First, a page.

The temperature outside hovers around 100 degrees, and the Gorgeous Ladies Of Wrestling (GLOW) are overacting on my TV screen. It is July 21, 2018, or it is July 21, 1988. Those two dates are separated by 30 years and 2,700 miles, but on both it’s hot and ladies in neon leotards are wrasslin’. I can’t cop to being much of a wrestling fan, but the GLOW of three decades ago was a fascinating train wreck, and the GLOW of today is a brilliant comedy-drama about said fascinating train wreck. It’s about other things, too.
I was 21 years old and living in Savannah, Georgia 30 years ago. My bedroom’s bay window overlooked Forsyth Park, so pretty during the day, so dangerous at night. Hardwood floors and thirteen foot ceilings with creaking fans that churned the thick air, all for $385 per month. That was a fortune after our previous apartment, a Victorian attic that only cost $250.
“Us” was my girlfriend and me. We were two years into this thing–two years of trying to learn how to be grown-ups and overcome the damage of our respective childhoods. We didn’t know that’s what we were doing, though. We just knew that we were fighting or crying or laughing or dreaming or making love or fighting some more.
We fought so much that I can’t even remember what this particular fight was about. All I remember is her storming out of the apartment with the high ceilings and the big bay window, her tiny feet Godzilla stomping down the stairs, every echoing footstep a punctuation mark meant either to end or extend our argument. I wasn’t falling for it. If she wanted to storm out, let her storm out. I wasn’t going to play the heel to her face, the wrasslin’ terms for bad guys and good guys.
Who knows how much time passed, probably seconds but it felt like minutes. Maybe I loved her, or maybe my fear of being abandoned was the biggest monkey on my back. My father left once when I was a kid, stayed gone for a year. After he came back, my mother was known to run to the car when they fought. She’d sit behind the wheel, hands shaking and eyes wild, engine idling. I don’t remember her ever driving away, but each time the scene repeated I was certain that this would be my last image of my mother.
I caught up with my girlfriend in the middle of Forsyth Park and tried to smooth over whatever caused the argument. Her hands shook and her eyes were wild. I can still hear her voice: “I don’t care what you do, but I’m moving to Los Angeles,” she said, and she walked away, the face defeating the heel with a full body slam. It was a “Road Not Taken” moment filtered through a Faulknerian lens of white trash satire, a pair of southern kids facing two paths diverging in a verdant park. I took the one most traveled by, and that made all the difference: I chose to follow the girl.
Everything that’s happened to me over the last 30 years has as its point of origin my decision that afternoon in Forsyth Park. I quit art school in order to save money for Los Angeles. I quit my job managing a record store, too. There was more money to be made waiting tables for the tourists who crowded Savannah’s squares than there was selling Eagles records. That fall we headed west, no more to our names than the cash in our pockets and whatever fit into the trunk of her car.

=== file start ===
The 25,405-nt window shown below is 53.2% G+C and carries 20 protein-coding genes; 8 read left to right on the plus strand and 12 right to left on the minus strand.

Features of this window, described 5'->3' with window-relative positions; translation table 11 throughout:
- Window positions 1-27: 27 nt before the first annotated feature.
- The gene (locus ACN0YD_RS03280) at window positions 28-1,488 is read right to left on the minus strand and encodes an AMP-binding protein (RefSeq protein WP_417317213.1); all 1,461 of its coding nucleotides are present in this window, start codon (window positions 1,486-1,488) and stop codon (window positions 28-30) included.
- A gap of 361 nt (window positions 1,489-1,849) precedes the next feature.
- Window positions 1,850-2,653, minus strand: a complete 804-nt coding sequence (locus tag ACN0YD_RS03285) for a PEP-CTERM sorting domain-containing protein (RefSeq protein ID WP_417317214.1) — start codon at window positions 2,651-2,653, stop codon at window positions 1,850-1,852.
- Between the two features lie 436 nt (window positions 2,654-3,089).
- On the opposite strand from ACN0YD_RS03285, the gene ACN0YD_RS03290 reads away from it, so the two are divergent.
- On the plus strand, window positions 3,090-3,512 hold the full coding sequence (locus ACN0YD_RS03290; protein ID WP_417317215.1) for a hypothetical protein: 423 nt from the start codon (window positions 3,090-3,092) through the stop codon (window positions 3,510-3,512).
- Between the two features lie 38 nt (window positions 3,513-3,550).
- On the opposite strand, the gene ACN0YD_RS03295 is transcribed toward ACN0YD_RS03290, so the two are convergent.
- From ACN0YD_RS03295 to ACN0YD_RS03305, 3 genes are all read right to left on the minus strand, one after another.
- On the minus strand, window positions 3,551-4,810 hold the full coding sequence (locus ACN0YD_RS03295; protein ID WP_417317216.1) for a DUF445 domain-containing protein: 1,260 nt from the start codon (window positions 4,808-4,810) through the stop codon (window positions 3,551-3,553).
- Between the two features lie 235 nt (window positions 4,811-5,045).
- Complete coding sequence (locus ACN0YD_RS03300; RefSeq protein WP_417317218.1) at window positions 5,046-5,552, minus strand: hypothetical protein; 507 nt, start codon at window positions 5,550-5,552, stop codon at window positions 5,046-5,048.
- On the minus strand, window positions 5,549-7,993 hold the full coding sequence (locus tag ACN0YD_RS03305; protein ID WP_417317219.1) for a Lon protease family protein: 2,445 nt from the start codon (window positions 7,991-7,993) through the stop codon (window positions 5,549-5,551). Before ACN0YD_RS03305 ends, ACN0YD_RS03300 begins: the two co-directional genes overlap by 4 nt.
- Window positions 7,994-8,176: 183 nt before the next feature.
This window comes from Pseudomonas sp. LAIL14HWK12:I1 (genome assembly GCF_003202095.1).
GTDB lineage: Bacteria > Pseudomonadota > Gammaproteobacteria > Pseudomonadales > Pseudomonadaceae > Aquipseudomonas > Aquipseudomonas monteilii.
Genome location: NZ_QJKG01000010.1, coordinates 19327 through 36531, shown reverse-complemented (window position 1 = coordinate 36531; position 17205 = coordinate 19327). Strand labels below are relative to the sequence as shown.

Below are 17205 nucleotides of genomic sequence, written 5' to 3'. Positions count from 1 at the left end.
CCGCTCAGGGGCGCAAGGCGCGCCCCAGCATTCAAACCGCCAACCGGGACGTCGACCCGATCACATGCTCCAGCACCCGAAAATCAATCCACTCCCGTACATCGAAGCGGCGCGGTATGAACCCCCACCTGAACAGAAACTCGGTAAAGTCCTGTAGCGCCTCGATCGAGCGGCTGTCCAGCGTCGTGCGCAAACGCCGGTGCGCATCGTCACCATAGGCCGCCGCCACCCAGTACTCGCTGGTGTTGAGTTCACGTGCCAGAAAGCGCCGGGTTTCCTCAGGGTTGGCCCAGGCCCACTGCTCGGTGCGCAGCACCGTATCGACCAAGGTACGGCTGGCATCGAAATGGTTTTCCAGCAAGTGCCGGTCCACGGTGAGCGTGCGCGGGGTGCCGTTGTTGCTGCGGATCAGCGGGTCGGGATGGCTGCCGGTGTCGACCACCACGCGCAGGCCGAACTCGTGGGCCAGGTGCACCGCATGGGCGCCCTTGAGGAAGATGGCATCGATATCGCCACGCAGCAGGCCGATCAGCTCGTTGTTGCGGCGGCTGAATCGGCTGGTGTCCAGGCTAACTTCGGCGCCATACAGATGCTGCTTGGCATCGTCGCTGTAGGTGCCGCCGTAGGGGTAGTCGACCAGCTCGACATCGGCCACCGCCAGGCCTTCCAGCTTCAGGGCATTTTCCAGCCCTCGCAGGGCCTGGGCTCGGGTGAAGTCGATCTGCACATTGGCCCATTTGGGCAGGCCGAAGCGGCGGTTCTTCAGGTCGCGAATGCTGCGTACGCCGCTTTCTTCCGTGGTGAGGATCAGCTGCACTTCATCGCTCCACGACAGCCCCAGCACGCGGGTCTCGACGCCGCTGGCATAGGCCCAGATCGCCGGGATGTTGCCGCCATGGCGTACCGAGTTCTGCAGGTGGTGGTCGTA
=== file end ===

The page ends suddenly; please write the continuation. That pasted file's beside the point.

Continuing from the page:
How different might my life have been if I stayed in Savannah and finished art school? I wouldn’t have spent time in the film industry, though I’m not sure whether that’s good or bad. I probably wouldn’t have gone back to school to study writing, but maybe that wouldn’t be so bad, either.
Would my kids exist? Would I have wasted so many years working soulless jobs just to support both them and me? Would I have ended up 2,700 miles away regardless of what road I took? Would I have come to grips with my childhood fear of abandonment sooner if I’d just faced up to it that afternoon?
This is where my mind went in 2018 while I binge watched Netflix’s GLOW, a television series that superficially is about the awful show that blared from my Forsyth Park apartment in 1988, but at a deeper level is about those snap decisions that alter the trajectories of our lives. No matter what choice we make, the consequences will be a blend of both good and bad. A lot of that has to do with how we’re wired as people, too. “That accident changed my life for the worse” says one person while another says, “Thank God for that accident, else I never would’ve sobered up.” I fear I’m a “for the worse” kind of guy.
I don’t regret the consequences of that snap decision in Forsyth Park, though I regret all of the time I’ve wasted since that day–time pissed away on things other than art, love, and sanity. At least I didn’t waste it watching wrestling, though, so I guess I’ve got that going for me.